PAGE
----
Unshackle NU speaker discusses imprisonment of undocumented immigrants

    Unshackle NU invited Jackie Stevens, a Northwestern political science and legal studies professor who studies deportation law enforcement, to talk as part of its Immigration Detention Centers week. The event was meant to call attention to the imprisonment of undocumented people, how private prisons benefit from exploiting their labor and how the corporations Northwestern invests in are related to it.

    Stevens began by explaining how us Immigration and Customs Enforcement (ICE) detainees are often paid one dollar a day for workdays of up to eight hours. She also said that us citizens are often detained and deported without due process, a U.S. government misconduct that Stevens challenged in 2011. She said that three lawsuits challenging the one dollar payday have emerged since the New York Times reported on it.

    Stevens says that this one-dollar-a-day program is in violation of the 13th amendment, which exempts the prohibition of slavery in cases of criminal punishment. Since no one held by ICE is under criminal charges, Stevens said that paying them one dollar for a day of work is slave labor and is illegal.

    Among many associated issues are disparities in data on immigration courts and proceedings and detention facilities, Stevens said.

    As for Northwestern’s involvement, three of the University’s investors, G4S, Corrections Corporations of America and GEO, contribute to the private prison system. Absolving the University’s involvement with these corporations is Unshackle NU’s main goal.

    Stevens said her interest in possible corruption at Northwestern was piqued when a student who had been sexually assaulted by a professor was sent to lawyers who “had a huge conflict with Northwestern.” She said some things then began “popping up” around the campus and Qatar, and she did some digging.

    Wondering why we even had a campus in Doha, Stevens said she looked Northwestern up on WikiLeaks. She said she found out that the State Department in the 2000s was unhappy with Al Jazeera’s coverage of U.S. activities in the Middle East, particularly U.S. drone strikes. In an effort to change Al Jazeera’s coverage, they decided to bring in the Medill School of Journalism. Henry Bienen, Northwestern's president at the time, was a consultant for Boeing and used to work for the CIA.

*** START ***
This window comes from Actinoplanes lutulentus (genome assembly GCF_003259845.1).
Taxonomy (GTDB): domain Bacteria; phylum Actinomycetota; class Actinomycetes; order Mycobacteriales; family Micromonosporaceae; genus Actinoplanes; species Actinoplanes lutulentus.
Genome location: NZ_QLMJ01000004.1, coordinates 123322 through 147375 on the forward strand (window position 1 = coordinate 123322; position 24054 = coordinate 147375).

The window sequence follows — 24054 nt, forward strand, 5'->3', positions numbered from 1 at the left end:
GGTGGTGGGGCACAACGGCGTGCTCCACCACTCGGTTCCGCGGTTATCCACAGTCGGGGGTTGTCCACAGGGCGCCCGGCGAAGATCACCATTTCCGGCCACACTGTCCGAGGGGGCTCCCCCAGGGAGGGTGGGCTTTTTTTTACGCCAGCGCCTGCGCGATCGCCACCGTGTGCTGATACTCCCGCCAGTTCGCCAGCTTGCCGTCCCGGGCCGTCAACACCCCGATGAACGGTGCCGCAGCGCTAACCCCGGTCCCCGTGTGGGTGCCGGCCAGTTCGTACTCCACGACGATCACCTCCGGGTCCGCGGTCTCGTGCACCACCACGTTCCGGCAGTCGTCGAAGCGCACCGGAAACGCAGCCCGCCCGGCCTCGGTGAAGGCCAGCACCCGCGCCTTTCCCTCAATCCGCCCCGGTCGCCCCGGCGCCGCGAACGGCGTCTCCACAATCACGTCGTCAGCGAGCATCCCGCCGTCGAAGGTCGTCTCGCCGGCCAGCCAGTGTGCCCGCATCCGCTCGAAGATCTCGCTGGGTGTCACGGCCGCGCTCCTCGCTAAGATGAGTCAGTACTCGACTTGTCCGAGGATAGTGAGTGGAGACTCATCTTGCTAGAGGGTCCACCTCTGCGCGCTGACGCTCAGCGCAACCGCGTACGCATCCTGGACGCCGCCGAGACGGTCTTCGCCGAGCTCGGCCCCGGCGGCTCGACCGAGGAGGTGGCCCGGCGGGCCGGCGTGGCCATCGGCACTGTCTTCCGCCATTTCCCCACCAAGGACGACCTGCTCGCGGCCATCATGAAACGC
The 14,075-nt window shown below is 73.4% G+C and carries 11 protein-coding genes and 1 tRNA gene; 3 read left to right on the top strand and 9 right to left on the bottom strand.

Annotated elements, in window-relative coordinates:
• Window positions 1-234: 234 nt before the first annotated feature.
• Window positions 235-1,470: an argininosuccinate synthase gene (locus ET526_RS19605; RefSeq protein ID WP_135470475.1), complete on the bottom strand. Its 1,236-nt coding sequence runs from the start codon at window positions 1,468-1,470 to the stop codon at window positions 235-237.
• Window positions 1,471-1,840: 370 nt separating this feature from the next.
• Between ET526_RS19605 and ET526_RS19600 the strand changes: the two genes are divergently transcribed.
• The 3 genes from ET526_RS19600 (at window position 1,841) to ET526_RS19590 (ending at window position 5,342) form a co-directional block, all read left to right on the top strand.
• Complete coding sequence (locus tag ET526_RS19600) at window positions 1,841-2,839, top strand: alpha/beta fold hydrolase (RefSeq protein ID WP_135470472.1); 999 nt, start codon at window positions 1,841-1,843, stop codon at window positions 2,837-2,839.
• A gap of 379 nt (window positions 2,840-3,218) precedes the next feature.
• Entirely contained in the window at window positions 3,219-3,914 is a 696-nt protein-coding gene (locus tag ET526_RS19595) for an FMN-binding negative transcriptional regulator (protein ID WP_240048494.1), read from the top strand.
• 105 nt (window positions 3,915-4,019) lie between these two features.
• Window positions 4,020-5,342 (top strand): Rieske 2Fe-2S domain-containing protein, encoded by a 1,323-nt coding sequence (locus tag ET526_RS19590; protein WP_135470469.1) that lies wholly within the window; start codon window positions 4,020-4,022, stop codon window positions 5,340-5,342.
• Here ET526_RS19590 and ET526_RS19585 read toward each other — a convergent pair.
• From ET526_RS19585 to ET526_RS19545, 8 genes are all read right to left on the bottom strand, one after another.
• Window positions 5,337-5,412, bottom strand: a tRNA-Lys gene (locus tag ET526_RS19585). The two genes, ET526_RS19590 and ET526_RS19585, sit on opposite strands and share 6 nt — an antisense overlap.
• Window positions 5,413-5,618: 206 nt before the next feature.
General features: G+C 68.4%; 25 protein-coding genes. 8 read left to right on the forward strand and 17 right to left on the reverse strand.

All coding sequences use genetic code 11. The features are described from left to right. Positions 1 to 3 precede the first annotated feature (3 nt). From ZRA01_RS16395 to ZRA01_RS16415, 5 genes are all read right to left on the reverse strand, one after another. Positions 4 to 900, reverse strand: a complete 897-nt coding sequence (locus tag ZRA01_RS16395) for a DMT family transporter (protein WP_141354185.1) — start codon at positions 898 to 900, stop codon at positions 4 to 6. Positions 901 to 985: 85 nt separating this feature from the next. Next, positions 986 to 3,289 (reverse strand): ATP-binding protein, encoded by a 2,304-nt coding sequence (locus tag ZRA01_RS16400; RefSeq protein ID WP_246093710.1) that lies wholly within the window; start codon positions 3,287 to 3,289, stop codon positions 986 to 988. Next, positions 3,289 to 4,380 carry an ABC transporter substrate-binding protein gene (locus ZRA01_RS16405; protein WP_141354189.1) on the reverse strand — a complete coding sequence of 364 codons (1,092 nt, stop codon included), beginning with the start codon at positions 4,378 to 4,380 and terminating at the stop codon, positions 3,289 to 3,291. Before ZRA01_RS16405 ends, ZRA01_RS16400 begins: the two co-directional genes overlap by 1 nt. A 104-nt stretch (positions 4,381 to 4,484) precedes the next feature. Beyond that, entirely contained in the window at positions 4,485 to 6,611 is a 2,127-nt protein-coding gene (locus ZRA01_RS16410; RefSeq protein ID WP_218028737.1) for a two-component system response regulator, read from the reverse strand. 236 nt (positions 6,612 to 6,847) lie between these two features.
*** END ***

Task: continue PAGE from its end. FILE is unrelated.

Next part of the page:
Stevens read from the following paragraph from a Sept. 16, 2008 cable from the U.S. embassy in Qatar to U.S. law enforcement agencies, found on WikiLeaks (USG refers to U.S. government):

    “The USG has a strong interest in using Al Jazeera to reach its enormous Arabic-speaking audience. Our objective is three-fold: ensuring that U.S. officials appear on its broadcasts; increasing its professionalism; and mitigating its most egregious editorial practices. To this end, we need to fully coordinate public affairs efforts throughout the Region to engage Al Jazeera and refute its unsubstantiated claims through a rapid response unit. More polling data are needed to evaluate better whether our use of Al Jazeera and other Arabic-language media is having the desired impact. Hence, we need to increase our polling of Al Jazeera's audience. In the longer run, Northwestern University School of Journalism campus in Qatar can act as resource and help professionalize Al Jazeera's staff. We will devote time and resources to help Northwestern establish a strong and lasting working relationship with Al Jazeera.”

    Stevens then rattled off a list of people and their positions:

    The current CEO of General Dynamics (an aerospace and defense company affiliated with the Crown family - the 34th wealthiest family in the U.S.) is on the NU Board of Trustees.

    The previous CEO and current General Dynamics director is on the NU life Board of Trustees.

    William Osborn, chair of NU board of trustees (a top decision-maker at NU), directs and chairs the General Dynamics compensation committee and is also a director at Caterpillar and was formerly the chairman and CEO of Northern Trust Corporation (which allegedly holds NU funds).

    Relatives of Henry Crown who took over General Dynamics are also on the NU board. James Crown, his grandson, is the current General Dynamics lead director.

    “This is the thing that cracks me up when students go ‘oh, we’re trying to get Northwestern to divest,’” Stevens said. “They own us.”

    Stevens also pointed out that Northwestern, unlike many other universities, has E-Verify, which is provided by General Dynamics. E-Verify prevents people who don’t have documentation from getting onto the payroll.

    Stevens elaborated on several other questionable University practices she’d discovered, including suspicious. hiring practices.

    “Where is our money going to? You know where it’s going to? A $150 million party house that rich people built for themselves in the name of honoring Henry Bienen,” Stevens said, referring to the new Patrick G. and Shirley W. Ryan Center for the Musical Arts.

    Stevens said that public institutions are legally required to make records publicly available, but that there’s an exemption for nonprofits. She said she wants Northwestern students to ask representatives to the state assembly to remove that exemption.

    “I’m very torn because I’m a supporter of liberating movements,” Weinberg junior Gus Berrizbeitia said. “But as Professor Stevens pointed out, they literally run Northwestern. There’s not anything we can do without a much more unified movement, which divestment aims to be, and I hope it gets there.”

    Editor's note 2/3/16: This article was updated to clairfy the Crown family's affiliation with General Dynamics and the relation of James Crown. James is Henry Crown's grandson, not son. 


    blog comments powered by Disqus
    Please read our Comment Policy.